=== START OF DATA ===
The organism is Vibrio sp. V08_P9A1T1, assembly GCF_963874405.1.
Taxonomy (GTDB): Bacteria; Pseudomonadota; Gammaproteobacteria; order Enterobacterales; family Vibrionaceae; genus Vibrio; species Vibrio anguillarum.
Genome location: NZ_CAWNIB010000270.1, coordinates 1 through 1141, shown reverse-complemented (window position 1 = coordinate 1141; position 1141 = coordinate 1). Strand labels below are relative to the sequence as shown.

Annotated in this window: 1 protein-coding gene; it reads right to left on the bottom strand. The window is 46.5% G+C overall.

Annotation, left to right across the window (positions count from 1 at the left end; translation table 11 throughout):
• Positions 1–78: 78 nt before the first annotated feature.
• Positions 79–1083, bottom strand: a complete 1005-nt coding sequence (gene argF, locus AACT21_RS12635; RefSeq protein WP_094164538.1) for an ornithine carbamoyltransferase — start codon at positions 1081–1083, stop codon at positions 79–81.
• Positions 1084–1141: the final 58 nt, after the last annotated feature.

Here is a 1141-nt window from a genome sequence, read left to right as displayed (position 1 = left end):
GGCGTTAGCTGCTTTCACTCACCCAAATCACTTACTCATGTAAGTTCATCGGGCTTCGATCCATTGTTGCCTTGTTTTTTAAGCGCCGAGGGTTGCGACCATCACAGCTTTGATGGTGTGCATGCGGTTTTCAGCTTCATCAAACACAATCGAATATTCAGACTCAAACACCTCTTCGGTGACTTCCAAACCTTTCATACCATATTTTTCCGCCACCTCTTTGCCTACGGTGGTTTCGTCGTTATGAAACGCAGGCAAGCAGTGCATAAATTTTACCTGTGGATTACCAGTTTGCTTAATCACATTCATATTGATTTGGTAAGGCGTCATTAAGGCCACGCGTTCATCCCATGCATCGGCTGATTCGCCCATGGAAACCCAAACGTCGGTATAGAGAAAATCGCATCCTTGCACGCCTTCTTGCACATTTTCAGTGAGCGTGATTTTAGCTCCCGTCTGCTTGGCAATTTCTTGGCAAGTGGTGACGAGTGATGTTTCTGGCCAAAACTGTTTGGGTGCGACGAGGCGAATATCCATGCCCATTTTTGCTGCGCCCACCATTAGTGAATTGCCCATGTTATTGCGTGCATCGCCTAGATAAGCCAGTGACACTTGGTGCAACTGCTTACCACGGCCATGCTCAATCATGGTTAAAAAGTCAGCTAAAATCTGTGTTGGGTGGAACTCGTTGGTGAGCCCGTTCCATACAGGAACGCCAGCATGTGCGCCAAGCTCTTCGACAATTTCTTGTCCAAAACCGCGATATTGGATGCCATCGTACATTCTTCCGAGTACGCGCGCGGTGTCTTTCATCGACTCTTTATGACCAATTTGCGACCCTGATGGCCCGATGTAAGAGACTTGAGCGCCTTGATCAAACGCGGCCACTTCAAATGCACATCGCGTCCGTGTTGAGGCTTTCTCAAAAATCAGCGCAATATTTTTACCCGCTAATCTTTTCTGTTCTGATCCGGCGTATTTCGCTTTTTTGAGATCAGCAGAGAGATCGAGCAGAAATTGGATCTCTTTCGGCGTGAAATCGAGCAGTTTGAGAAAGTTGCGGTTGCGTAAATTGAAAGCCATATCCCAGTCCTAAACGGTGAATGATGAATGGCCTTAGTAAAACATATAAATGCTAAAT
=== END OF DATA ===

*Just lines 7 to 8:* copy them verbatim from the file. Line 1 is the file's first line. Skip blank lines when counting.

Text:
• Positions 79–1083, bottom strand: a complete 1005-nt coding sequence (gene argF, locus AACT21_RS12635; RefSeq protein WP_094164538.1) for an ornithine carbamoyltransferase — start codon at positions 1081–1083, stop codon at positions 79–81.
• Positions 1084–1141: the final 58 nt, after the last annotated feature.